by Ernest L. Stevens, Jr.
The Indian Gaming Tradeshow and Convention was the first gathering of any Native American organization in nearly 18 months. I am pleased to report that the four-day gaming convention saw outstanding numbers, with almost 8,000 attendees to the overall event, including over 350 vendors. This resulted in a $10 million local economic impact. Indian gaming showed up, we rolled up our sleeves, and we did the work united in our efforts to bring our industry back after the pandemic stopped the world in its tracks, fully knowing we have so much more work to do to rebuild and protect our future.
2020 brought the steepest health and economic challenges the world has faced in our lifetimes. We met the challenges with resilience and perseverance. The fact that we reunited with our Indian gaming family last month was a testament to everything that tribal leaders nationwide have done for their communities.
I commend the tribal chairs, presidents, governors, tribal gaming regulators and our gaming professionals, as well as so many others who led their Nations and made these tough decisions, putting community and family first from the very beginning of this global pandemic.
Throughout our planning for the 2021 Indian Gaming Tradeshow and Convention, we kept the safety of our attendees first and foremost in our minds. We followed the official requirements for the gaming show that was in line with the Center for Disease Control (CDC) and the Clark County Nevada guidelines.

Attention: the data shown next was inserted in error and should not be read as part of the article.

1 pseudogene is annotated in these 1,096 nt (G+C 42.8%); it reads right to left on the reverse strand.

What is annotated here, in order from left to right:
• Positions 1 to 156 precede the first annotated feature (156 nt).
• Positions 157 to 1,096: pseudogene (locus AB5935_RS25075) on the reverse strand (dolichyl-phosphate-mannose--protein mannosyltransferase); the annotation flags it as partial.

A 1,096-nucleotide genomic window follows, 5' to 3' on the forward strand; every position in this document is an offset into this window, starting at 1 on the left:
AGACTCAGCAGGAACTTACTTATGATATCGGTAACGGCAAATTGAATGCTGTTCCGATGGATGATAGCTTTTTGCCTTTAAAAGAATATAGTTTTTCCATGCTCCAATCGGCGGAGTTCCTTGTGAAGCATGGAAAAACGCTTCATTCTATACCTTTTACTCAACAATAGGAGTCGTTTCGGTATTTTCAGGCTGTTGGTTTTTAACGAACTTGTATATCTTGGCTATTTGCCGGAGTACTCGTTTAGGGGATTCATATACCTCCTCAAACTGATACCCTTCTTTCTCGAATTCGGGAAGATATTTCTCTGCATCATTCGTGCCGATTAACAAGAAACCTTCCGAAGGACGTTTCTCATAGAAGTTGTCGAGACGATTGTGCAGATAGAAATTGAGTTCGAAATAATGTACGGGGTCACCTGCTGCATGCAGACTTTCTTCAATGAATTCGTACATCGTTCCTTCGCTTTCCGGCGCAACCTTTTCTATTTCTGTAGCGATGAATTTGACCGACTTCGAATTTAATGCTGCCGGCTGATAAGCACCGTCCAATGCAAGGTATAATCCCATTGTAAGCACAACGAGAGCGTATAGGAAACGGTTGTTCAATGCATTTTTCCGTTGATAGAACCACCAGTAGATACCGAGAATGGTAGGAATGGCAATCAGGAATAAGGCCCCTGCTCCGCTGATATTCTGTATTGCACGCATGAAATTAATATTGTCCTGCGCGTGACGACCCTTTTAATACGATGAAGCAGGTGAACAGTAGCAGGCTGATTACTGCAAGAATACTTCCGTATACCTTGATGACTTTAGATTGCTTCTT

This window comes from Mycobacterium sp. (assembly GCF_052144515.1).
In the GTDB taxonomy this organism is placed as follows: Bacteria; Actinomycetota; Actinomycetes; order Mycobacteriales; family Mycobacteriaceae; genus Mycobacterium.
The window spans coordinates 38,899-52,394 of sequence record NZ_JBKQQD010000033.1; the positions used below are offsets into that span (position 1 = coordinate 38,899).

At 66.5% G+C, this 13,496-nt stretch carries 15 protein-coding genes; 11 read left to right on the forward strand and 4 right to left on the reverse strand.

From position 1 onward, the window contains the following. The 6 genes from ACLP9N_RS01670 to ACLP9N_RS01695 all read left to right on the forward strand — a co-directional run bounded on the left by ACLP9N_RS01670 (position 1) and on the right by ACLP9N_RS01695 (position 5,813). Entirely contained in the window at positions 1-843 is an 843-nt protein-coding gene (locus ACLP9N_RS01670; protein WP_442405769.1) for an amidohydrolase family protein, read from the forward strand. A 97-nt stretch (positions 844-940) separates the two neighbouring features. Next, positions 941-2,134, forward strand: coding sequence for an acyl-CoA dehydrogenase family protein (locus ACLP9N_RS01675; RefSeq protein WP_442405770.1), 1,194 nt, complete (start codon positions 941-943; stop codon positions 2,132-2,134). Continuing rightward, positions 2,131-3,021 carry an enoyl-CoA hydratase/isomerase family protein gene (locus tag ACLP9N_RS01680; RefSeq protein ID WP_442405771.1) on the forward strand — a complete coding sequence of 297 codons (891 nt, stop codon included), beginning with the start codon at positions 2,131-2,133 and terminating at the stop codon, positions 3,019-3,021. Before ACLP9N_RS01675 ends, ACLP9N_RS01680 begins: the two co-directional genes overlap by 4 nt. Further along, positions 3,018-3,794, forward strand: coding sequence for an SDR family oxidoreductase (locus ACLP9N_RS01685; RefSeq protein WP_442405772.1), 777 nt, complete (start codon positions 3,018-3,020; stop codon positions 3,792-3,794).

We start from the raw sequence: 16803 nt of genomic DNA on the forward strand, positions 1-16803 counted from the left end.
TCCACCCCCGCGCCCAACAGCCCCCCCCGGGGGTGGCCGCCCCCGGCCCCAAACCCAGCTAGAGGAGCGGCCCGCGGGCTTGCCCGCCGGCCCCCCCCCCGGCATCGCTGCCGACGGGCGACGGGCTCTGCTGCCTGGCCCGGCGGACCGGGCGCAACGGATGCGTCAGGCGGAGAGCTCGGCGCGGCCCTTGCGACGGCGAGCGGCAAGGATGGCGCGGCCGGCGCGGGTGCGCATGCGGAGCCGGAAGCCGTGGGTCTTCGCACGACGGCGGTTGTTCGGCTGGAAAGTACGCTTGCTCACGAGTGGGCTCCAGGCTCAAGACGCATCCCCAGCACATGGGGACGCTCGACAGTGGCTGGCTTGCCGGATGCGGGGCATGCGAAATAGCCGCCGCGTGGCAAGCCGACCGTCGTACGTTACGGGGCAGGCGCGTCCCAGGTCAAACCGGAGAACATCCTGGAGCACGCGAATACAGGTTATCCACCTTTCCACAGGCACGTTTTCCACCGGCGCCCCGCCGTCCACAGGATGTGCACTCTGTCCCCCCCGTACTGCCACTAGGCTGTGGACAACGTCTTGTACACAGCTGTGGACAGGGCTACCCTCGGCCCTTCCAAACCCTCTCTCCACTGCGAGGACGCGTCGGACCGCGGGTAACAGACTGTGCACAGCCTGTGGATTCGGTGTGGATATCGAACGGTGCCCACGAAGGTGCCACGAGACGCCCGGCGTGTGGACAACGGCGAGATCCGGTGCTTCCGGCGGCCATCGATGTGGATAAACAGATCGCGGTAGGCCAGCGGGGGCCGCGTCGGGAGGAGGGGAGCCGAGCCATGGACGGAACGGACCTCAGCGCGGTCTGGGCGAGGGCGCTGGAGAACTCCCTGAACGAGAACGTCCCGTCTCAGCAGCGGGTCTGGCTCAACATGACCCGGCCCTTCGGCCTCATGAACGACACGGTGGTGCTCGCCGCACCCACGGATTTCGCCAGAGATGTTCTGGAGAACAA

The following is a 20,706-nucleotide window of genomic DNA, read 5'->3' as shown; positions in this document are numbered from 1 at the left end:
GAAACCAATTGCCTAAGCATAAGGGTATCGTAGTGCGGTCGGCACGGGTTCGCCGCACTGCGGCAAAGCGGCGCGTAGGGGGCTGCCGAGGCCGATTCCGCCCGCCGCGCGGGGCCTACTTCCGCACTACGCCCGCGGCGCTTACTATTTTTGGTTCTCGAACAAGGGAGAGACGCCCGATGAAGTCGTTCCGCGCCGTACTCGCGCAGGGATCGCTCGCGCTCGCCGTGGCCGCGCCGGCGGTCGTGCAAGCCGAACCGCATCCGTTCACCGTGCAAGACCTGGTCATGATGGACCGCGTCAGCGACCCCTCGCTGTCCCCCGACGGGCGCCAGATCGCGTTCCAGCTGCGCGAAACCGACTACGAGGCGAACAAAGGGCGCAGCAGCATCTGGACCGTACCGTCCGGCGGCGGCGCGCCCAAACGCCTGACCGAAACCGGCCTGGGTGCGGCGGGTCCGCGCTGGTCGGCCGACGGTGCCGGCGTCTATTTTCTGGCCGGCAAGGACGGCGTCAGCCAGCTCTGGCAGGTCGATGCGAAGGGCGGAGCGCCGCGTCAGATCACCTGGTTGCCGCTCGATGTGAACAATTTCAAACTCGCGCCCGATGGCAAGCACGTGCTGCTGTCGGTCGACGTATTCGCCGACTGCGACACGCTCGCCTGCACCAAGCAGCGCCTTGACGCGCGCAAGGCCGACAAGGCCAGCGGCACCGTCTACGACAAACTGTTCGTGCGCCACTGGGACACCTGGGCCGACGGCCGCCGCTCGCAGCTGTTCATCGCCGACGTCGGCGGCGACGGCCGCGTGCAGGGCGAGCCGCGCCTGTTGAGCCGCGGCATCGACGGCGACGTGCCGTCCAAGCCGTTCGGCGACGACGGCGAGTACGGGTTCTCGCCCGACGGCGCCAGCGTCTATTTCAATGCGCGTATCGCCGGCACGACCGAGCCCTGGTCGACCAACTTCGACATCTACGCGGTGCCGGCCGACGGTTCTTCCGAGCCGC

Our week together last month hosted a safe and busy schedule. The Indian Gaming Association’s membership meeting included critical discussions and updates from PaaWee Rivera, Senior Advisor and Director of Tribal Affairs at the White House Office of Intergovernmental Affairs, and Sequoyah Simermeyer, Chairman of the National Indian Gaming Commission. Rivera shared the Biden Administration’s commitment to helping lift Indian Country through the pandemic and listed the resources delivered through the American Rescue Plan that are helping tribal governments continue to provide essential services to all reservation residents.
Chairman Simermeyer spoke to the Commission’s focus on prioritizing policies and practices to serve Indian gaming operations through the past year. He also noted the crucial challenges that lie ahead with an increased focus on cybersecurity to protect the integrity of Indian gaming operations. Once again, I look forward to an ongoing dialogue and working relationship with the NIGC.
Keeping our tribal government gaming operations safe is our priority, and we must be proactive in working towards this effort. To that end, I announced that the National Indian Gaming Association has created the Indian Gaming Cybersecurity Task Force to address those ongoing practices of protecting systems, networks, and digital attack programs. The Task Force includes Walt Lamar, a retired FBI Agent; David Vialpando, the Executive Director at the Pokagon Band of Potawatomi Gaming Commission; Oscar Schuyler, the Executive Director of the Tribal Gaming Commission at Morongo; Frances Alvarez, Chairwoman of the Tribal Gaming Protection Network (TGPN) and former FBI Supervisory Agent Michael Lemieux. The task force will explore strategies to address cybersecurity, domestic terrorism and keeping our facilities safe in the current and future tribal gaming environment.
One of the highlights of our show was the tribal government gaming family also came together to memorialize the late Rick Hill, Chairman Emeritus of the gaming organization, at our Tim Wapato Sovereign Warrior Luncheon. Chairman Emeritus Hill journeyed on to the Spirit World on Thursday, December 12, 2019, in Green Bay, WI, unexpectedly, in his family home on the Oneida Reservation.